Hugh Griffith

Hugh Griffith

Hugh Griffith in costume for the BBC Playhouse production of The Joke, taken in 1974

Last updated: 12 January 2009

Winner of the best supporting actor Oscar for his role as Sheik Ilderim in Ben-Hur alongside Charlton Heston, Hugh Griffith is also fondly remembered by Welsh rugby fans for his role in television film comedy Grand Slam.

Born in Marian Glas, Anglesey in May 1912, he failed to gain entrance to university and so took up a career in banking, moving to London in his quest for acting opportunities.

Griffith won a place at the prestigious RADA but put his acting career on hold as he enlisted following the outbreak of World War Two. He served with the British army in India and Burma.

He began his film career in the late 1940s, breaking into Hollywood films in the early fifties. He starred in London Belongs to Me in 1948 and a year later in A Run For Your Money and Emlyn Williams' The Last Days Of Dolwyn in 1949.

Fifties hits for Griffith included The Beggar's Opera (1953) with Laurence Olivier, The Sleeping Tiger (1954) with Dirk Bogarde, and comedy Lucky Jim in 1957, among a host of various television appearances. The film that powered him to Hollywood stardom was to soon to follow in 1959.

The role of the Sheik in Ben-Hur not only spurned the best actor in a supporting role Academy Award but also the best supporting actor award from the National Board of Review.

The early 1960s saw further success for Griffith. He starred in The Inspector (1962), Mutiny On The Bounty (1962) with Marlon Brando and Richard Harris and the 1963 blockbuster Tom Jones. For his role in the latter as Squire Western he received an Oscar nomination for best actor in a supporting role, a BAFTA nomination for best British actor and a Golden Globe nomination for best supporting actor, all of which unfortunately eluded him.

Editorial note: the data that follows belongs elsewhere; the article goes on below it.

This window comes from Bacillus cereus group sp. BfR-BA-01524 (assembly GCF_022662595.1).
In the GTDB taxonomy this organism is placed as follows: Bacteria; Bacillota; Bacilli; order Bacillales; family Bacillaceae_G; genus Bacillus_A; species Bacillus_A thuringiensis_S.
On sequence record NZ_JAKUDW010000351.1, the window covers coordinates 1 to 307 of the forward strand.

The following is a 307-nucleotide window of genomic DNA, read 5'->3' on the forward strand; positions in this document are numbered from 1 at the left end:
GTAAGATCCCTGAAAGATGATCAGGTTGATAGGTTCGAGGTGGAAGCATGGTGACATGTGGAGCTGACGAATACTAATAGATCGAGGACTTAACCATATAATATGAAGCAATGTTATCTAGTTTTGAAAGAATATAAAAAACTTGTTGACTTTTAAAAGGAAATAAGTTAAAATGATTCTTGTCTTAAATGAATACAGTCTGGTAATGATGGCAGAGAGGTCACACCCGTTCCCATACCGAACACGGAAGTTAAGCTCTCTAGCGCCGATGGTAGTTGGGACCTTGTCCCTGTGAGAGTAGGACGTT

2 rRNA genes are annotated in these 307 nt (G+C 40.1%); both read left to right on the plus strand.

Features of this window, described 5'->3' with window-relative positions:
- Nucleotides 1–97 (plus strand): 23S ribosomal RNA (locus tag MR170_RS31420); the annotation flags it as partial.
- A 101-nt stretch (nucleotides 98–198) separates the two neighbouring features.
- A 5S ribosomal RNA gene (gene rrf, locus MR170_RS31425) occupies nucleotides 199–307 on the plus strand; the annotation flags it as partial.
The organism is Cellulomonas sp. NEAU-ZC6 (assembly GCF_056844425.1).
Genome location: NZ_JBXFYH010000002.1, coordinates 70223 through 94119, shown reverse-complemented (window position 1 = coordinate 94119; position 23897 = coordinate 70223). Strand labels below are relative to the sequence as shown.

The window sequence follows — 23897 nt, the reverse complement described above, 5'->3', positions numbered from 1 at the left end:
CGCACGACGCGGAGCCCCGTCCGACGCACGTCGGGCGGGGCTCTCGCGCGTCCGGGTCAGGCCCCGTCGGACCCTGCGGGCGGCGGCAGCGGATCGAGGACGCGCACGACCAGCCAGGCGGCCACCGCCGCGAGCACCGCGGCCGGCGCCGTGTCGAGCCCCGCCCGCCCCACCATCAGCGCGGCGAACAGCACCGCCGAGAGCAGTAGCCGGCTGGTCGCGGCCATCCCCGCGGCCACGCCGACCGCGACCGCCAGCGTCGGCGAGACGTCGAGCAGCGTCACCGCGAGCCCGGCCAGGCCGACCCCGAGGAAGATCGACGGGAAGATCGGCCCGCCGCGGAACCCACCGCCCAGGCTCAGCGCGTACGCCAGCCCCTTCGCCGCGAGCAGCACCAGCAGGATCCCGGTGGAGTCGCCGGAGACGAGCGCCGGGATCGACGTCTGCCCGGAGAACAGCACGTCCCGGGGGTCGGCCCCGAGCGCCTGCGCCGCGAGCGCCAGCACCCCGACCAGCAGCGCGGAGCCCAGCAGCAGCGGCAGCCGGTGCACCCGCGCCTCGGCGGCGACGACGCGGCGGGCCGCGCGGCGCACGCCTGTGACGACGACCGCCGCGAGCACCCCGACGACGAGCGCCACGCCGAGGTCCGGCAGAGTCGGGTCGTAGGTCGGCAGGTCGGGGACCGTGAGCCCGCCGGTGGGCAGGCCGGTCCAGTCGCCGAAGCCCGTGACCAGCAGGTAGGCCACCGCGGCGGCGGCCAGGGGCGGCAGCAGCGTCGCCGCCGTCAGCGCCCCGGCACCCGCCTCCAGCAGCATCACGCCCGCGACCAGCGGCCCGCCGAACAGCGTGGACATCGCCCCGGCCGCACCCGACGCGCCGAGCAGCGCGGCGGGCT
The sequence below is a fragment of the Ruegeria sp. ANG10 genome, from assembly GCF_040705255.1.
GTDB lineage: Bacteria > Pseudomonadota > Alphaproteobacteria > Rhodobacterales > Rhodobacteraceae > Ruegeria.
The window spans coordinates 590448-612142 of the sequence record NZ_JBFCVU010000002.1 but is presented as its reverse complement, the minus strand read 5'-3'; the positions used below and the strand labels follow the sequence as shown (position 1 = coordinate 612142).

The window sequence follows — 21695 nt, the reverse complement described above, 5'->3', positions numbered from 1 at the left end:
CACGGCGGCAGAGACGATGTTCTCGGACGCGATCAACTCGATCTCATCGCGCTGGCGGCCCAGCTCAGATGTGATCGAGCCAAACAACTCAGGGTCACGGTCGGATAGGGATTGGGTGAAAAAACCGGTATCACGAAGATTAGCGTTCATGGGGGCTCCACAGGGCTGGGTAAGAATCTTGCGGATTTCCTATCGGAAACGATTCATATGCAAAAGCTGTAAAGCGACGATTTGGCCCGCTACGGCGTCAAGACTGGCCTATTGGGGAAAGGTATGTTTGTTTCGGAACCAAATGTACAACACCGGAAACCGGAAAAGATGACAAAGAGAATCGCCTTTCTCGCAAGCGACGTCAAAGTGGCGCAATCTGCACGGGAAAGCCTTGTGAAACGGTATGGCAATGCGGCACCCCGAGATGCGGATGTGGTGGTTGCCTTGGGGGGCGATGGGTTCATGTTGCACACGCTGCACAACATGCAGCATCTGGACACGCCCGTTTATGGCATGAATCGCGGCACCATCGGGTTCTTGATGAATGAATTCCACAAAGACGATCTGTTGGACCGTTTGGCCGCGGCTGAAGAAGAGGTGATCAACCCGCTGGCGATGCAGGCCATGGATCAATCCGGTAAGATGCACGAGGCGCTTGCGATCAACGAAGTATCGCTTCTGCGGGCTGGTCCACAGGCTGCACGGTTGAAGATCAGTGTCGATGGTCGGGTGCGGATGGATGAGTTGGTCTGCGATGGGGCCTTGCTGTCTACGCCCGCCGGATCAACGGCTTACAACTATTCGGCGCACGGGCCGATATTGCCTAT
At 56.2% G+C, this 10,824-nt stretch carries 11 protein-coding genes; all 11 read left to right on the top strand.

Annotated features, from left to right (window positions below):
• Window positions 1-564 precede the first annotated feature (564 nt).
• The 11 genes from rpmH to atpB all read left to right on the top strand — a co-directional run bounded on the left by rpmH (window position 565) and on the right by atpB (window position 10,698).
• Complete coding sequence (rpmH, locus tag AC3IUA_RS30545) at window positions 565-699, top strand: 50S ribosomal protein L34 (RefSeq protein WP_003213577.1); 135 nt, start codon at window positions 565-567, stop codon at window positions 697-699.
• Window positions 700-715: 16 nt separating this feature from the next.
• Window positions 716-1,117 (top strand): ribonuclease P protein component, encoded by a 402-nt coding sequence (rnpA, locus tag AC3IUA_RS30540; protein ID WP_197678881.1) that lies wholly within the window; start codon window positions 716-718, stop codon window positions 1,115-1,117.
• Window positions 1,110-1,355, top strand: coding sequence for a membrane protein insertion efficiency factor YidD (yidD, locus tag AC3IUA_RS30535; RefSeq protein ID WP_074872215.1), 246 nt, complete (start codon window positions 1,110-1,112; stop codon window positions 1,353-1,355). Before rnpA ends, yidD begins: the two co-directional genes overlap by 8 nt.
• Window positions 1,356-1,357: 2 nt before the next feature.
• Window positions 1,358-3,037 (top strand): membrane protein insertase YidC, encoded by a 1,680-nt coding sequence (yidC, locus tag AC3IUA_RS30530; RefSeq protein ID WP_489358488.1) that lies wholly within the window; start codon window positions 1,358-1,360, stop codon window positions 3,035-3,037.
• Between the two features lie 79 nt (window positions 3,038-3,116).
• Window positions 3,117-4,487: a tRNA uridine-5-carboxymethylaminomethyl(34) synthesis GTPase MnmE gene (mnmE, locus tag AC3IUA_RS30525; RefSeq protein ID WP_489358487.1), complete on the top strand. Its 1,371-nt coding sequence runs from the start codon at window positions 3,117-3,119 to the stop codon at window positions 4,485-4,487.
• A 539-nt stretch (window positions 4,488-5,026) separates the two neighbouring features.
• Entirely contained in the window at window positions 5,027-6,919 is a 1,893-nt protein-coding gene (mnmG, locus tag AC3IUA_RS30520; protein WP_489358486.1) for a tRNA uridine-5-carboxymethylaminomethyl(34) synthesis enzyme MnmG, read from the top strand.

The late sixties saw success in comedy How To Steal A Million (1966) alongside Peter O'Toole and Audrey Hepburn, the hugely successful 1968 adaptation of Dickens' novel Oliver! with Oliver Reed and Harry Secombe, for which he was nominated for the Golden Globe for best supporting actor.

Another Golden Globe award nomination followed a year later, again for best supporting actor, for his role in The Fixer with Alan Bates and Dirk Bogarde.

Griffith continued his film career in the early 1970s with Start the Revolution Without Me alongside fellow Welshman Victor Spinetti and Wuthering Heights (both 1970) and a number of horror films including Cry Of The Banshee (1970), Whoever Slew Auntie Roo? (1971) and The Abominable Dr. Phibes and its sequel Dr. Phibes Rises Again (1971 and 1972 respectively) with Vincent Price.

He continued working in the later stages of his life, with various television appearances including an episode of BBC2's Playhouse. He starred in the 1978 version of The Hound Of The Baskervilles with Peter Cooke and Dudley Moore, but it was due to his appearance in another film with a distinctly Welsh flavour that same year why many fans still hold Griffith in such high esteem.

Television film Grand Slam, a comedy focusing on a group of Welsh rugby fans that travel to Paris to watch the final match of the season, starred Griffith as undertaker Caradog Lloyd-Evans alongside Windsor Davies and Dewi Morris. It was a huge hit, and remains popular with Welsh rugby fans today.

Griffith also enjoyed acclaim on the stage during his illustrious career notably playing, among others, King Lear, Prospero and Falstaff; he starred as Lear at Swansea's Grand Theatre in 1949.

He died aged 67 of a heart attack in May 1980, two weeks before his 68th birthday.

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